• Hi George, that’s the best response I could have asked for! I’m sure my Dad would appreciate it too. Good luck and get in touch if you need any guidance. Best wishes, Andy

  7. So sorry for your loss Andy. I lost my dad 6 years ago and there isn’t a day goes by that I don’t think of him, as long as your dad is remembered he will live on.

  8. Andy, as many have already said, this must have been a difficult post to write. What you’ve written has brought back many fond memories of my own father who past 10 years ago. He taught me to shoot at age 5, to weld at age 10 and to build things all the time. I know you will remember him always – my thoughts are with you and your family.

  9. What a beutifully written piece. From the heart, like the best stories.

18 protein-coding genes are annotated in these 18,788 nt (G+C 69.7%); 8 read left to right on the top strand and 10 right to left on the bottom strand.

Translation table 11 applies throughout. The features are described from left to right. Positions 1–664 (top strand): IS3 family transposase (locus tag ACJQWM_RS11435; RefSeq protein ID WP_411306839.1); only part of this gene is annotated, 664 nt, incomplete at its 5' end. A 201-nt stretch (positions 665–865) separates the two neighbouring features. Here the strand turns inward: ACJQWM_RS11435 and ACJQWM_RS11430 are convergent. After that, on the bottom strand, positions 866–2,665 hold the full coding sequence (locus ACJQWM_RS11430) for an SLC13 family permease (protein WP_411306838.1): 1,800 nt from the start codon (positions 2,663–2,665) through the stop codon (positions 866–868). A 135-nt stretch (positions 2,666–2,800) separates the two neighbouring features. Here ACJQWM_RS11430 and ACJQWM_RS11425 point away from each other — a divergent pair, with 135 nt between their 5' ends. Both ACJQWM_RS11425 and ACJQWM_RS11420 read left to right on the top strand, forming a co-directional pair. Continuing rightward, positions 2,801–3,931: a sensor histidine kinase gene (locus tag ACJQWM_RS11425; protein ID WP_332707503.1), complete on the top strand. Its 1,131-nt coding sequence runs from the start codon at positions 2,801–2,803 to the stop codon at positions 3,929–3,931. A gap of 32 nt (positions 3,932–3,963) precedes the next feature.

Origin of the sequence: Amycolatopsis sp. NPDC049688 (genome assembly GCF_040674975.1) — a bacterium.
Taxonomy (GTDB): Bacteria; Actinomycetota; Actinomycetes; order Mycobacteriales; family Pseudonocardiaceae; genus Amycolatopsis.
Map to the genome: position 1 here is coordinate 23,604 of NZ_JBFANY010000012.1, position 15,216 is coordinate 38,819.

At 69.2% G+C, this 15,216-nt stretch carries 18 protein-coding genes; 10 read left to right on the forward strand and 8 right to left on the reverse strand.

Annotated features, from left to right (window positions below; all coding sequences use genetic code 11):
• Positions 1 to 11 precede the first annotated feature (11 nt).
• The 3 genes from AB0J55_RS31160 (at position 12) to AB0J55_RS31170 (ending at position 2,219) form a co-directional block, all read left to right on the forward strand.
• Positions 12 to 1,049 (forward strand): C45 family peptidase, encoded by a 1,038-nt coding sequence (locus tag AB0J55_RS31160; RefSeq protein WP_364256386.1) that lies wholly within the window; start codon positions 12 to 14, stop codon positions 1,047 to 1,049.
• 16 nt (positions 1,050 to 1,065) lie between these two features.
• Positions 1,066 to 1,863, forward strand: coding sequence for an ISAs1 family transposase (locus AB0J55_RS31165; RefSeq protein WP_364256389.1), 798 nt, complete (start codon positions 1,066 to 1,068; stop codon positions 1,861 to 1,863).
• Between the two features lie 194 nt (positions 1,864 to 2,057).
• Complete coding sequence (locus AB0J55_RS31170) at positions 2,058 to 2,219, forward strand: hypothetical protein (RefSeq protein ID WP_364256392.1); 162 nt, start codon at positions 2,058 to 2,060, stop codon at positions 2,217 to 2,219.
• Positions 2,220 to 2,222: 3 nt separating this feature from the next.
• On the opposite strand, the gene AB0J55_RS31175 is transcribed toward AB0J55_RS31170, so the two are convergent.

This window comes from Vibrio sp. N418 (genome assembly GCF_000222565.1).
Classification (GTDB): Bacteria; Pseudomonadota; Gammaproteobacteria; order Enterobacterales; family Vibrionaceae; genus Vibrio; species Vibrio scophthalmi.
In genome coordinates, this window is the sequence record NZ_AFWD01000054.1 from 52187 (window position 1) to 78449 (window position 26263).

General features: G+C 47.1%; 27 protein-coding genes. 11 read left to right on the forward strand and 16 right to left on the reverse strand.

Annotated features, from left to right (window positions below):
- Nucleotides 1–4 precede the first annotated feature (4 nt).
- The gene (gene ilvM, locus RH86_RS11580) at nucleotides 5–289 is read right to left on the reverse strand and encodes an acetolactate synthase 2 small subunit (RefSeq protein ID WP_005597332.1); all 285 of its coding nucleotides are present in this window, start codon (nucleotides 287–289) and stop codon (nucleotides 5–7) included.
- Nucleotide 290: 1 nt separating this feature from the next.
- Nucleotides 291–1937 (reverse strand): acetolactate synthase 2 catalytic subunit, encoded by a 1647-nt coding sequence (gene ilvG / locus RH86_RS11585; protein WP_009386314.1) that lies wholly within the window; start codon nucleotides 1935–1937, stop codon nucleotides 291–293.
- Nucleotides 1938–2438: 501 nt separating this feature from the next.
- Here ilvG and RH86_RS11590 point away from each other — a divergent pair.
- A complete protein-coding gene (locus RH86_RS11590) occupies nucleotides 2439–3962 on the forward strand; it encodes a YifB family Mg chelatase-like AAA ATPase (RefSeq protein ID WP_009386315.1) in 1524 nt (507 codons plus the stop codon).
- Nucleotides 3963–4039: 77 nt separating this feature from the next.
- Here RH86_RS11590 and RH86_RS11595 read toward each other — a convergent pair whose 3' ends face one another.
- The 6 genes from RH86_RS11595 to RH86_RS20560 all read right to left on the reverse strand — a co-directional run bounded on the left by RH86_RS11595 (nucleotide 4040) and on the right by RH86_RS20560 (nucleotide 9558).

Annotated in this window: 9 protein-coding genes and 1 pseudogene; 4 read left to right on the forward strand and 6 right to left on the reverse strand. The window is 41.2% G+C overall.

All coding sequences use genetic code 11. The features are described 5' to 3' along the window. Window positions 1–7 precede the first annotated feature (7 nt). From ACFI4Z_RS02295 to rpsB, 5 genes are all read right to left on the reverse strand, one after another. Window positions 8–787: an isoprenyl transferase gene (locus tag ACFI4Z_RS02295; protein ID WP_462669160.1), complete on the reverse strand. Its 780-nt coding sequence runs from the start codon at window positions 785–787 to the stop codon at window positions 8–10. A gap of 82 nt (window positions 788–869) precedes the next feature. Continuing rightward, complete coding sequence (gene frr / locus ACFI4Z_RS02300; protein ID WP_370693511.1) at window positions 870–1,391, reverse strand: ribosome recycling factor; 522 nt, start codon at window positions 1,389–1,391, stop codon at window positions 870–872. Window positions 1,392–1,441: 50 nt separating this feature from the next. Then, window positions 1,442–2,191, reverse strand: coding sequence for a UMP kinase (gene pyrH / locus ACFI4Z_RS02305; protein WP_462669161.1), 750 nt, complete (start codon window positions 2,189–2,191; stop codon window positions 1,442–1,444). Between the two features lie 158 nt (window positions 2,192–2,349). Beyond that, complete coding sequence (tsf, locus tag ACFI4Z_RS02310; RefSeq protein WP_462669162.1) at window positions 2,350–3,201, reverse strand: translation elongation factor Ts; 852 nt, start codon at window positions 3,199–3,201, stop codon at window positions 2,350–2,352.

It got me all steamed up!
    Im sorry for your loss, but thank you for sharing this with us.
    It sounds like you had a very special relationship with your father, and I’m sure he appreciated you as much as you did of him. If my son were to write such a piece about me, I would be thinking… Job well done.

  10. So sorry to hear of the loss of your father, Andy. He sounds to have been a most wonderful man and great role model for his sons.
    My husband is 83 (me – 78). We started our model railway for his 80th birthday on the dining room table. We both love our Hobmorton Heritage Trust layout that consists of a railway museum, steam engine show ground and a farm. Plus, of course, the railway lines with small station.

  11. Andy may I offer my condolences for the loss of what sounds like a really super father, you will always have your memories of him to comfort you and know that his spark carries on in you. Best wishes Barry.